A couple of weekends ago I travelled to Ocean City, MD for a bachelorette party. Fourteen women, one beach house, middle of the summer in OC – yes, it was as crazy as you think. Thankfully it was all tasteful fun and I came home to Matt in one piece.
There were many interesting parts of the trip, as I’m sure you can imagine, however the most interesting part that happened to me was my first solo journey across the Chesapeake Bay Bridge.
The Bay Bridge connects the Eastern Shore of Maryland with the Western Shore. The bridge is almost five miles long and carries 5 lanes of traffic. It’s the fastest and easiest way to get from the Washington, D.C. area to the Delaware beaches and to Ocean City, MD. At the time the bridge was built (1952) it was the world’s longest continuous over-water steel structure. It’s been listed in many travel books and websites as one of the scariest bridges in the world due to it’s lack of shoulder and low guardrails.
I’ve had two panic attacks in my life. My first was on a date with Matt, early in our relationship. He took me rock climbing – aware of my fear of heights but not quite understanding how intense the fear was – and I managed to climb about 20 feet into the air before my body shut down and I glued myself to the rock wall. I stayed there for so long, frozen in fear, that other climbers simply decided I was a new fixture on the route and they climbed around me!
The second was on my way to the aforementioned bachelorette party in Ocean City. I completely forgot that I had to drive across the Bay Bridge and when I started seeing the signs I thought, “Hm. This could be interesting.” I honestly wasn’t that worried, though. I had been across the bridge a few times, albeit in the passenger seat, and although it was scary I never had a panic attack and was able to stay relatively calm. I spent the next hour pumping myself up and remembering all the tricks and tips I had read online about conquering your fears. I got this!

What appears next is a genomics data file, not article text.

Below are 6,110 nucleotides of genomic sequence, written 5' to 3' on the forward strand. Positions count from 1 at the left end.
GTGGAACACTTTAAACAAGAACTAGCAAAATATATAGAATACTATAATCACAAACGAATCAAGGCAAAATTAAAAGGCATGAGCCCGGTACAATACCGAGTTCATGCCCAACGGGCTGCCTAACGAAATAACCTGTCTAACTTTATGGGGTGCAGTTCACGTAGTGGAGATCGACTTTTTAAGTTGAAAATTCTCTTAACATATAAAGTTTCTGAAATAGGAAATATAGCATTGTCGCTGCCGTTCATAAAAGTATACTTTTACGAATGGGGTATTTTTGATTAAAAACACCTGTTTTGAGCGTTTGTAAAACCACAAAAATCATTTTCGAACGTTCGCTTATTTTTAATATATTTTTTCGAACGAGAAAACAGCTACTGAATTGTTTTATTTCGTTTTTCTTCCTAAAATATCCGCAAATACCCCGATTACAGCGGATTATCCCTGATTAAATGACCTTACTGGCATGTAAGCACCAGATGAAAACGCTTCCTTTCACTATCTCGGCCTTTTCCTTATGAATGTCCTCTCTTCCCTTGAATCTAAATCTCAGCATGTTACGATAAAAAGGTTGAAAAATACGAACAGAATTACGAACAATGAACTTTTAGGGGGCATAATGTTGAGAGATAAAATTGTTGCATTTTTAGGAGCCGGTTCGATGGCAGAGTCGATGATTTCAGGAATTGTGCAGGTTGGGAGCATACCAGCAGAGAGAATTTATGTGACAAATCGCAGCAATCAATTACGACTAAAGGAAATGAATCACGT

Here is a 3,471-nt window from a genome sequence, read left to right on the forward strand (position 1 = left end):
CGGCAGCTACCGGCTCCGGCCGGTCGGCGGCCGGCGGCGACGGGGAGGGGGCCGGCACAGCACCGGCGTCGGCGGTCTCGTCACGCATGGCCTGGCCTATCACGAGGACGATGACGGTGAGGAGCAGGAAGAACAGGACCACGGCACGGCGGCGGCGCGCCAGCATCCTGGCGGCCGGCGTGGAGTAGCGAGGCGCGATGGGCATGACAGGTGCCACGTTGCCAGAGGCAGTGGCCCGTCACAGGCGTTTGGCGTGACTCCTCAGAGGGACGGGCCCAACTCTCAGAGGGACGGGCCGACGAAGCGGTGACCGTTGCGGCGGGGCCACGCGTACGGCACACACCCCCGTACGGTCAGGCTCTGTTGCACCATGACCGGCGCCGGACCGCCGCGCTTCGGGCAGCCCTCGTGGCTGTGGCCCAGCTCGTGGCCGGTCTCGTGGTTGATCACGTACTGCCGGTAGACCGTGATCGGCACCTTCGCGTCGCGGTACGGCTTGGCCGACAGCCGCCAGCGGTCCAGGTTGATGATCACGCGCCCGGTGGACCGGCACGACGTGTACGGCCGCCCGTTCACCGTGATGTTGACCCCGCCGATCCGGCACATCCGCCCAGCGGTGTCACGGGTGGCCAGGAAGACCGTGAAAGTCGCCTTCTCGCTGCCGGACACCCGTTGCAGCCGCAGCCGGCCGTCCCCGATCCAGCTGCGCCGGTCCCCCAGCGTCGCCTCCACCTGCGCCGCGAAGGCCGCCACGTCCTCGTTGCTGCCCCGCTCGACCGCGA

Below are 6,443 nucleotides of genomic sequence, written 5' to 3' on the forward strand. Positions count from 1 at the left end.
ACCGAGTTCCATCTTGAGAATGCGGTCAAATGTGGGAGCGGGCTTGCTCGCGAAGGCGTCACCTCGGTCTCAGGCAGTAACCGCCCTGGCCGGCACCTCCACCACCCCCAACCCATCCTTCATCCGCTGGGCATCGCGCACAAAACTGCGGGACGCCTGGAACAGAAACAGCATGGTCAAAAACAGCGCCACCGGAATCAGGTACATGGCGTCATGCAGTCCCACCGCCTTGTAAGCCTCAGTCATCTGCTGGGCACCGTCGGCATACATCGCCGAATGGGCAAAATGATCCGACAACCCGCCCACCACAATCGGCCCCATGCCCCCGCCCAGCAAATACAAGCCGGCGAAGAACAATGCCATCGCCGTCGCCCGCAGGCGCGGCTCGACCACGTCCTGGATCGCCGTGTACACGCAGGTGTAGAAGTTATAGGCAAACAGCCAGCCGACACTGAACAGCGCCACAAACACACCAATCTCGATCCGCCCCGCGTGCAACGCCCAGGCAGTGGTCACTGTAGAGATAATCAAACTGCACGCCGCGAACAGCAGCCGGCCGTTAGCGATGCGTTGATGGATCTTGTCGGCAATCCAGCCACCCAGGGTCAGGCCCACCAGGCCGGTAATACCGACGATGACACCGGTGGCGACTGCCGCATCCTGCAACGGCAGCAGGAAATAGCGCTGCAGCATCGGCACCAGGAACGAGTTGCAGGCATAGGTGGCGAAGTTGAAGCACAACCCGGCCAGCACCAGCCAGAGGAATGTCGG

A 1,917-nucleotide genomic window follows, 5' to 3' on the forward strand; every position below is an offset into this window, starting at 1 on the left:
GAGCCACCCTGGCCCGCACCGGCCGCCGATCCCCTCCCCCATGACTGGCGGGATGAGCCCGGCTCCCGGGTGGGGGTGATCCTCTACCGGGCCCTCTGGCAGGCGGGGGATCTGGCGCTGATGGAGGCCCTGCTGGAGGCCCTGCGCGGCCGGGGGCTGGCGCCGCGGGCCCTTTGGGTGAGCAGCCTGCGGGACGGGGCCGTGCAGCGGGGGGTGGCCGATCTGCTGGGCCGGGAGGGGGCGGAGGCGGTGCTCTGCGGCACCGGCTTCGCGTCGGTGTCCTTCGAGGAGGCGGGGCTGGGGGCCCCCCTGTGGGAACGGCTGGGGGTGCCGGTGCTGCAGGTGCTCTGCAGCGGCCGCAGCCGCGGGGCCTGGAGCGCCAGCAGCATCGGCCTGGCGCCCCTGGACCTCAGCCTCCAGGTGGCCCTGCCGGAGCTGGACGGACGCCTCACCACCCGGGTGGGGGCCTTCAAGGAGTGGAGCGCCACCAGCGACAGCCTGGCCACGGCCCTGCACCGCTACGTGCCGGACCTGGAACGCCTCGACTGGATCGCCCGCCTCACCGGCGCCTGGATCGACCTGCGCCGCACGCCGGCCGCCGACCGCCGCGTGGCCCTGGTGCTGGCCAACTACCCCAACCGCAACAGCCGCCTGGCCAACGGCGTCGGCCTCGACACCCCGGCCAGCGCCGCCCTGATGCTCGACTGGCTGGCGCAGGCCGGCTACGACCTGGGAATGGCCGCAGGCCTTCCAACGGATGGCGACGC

I so did NOT have this.
I managed to stay fairly calm for the first 5 minutes. I focused on the car in front of me, sat up straight, kept my hands at a steady ten-and-two placement and spoke encouraging mantras aloud to myself. “You’re doing great! It’s really not that high. Thousands of people do this every day! You’re doing SO well. I’m so proud of you! Just focus on the car in front of you. You’re almost there!”
Apparently I need to get better at lying to myself. I came over the first section of the bridge and all of a sudden the reassuring tall steel beams that were towering on either side disappeared and I was now driving at the highest point of the bridge with seemingly no railings or support aaand…I lost it. I mean, completely lost it.
I quickly lost all feeling in my legs. My encouraging mantras disappeared and practical reminders took their place such as, “Keep your foot on the gas. Do not move your foot. You have to keep driving”. My peripheral vision turned to white and I spent the next 10 minutes hysterically shaking, contemplating how I could get my mom on the bridge as quickly as possible (she lives 500 miles away, by the way) to talk me down. Since that obviously wasn’t an option I wondered how angry the other drivers would be if I just stopped and called 911 and had a rescue crew come get me. I decided they would get very angry so I dismissed that option. My only feasible and clear option was to keep going! Duh.
I’ve always been afraid of heights but the fear seems to be more pronounced the older I get. Since coming to this realization I have tried to be proactive about conquering my fear by not shying away from activities that I know would scare me.
I have been zip lining:
I have crawled to the edge of the world in Ireland…and even dared to look over:
And since that first fateful day of rock climbing, I have gotten back on the horse and conquered my fear in the rock climbing gym:
It took every fiber of my being to get across that bridge. By the time I landed on the other side my shirt was completely sweated through, I had beads of sweat dripping down my chin and my ponytail was plastered to the back of my neck. I pulled off as soon as I could and, once the shaking stopped, I grabbed all the napkins from the glove compartment to dry off, called my husband to recount the terrifying tale and made a beeline to the closest Dairy Queen for a chocolate ice cream cone with sprinkles.
Have you noticed any of your fears becoming more pronounced as you’ve gotten older or have you outgrown yours? Maybe you don’t even have any fears?! I would love to hear about ways you combat the panic once it starts to rise up.
The bachelorette party was a huge success and we all had a wonderful time together. When I told the ladies about my experience on the bridge they were all incredibly supportive and offered up their own tricks and advice. On my way home I cranked up one of my favorite songs, assumed a casual and laid back posture and effortlessly glided across the bridge. Or at least that’s how I like to remember it 🙂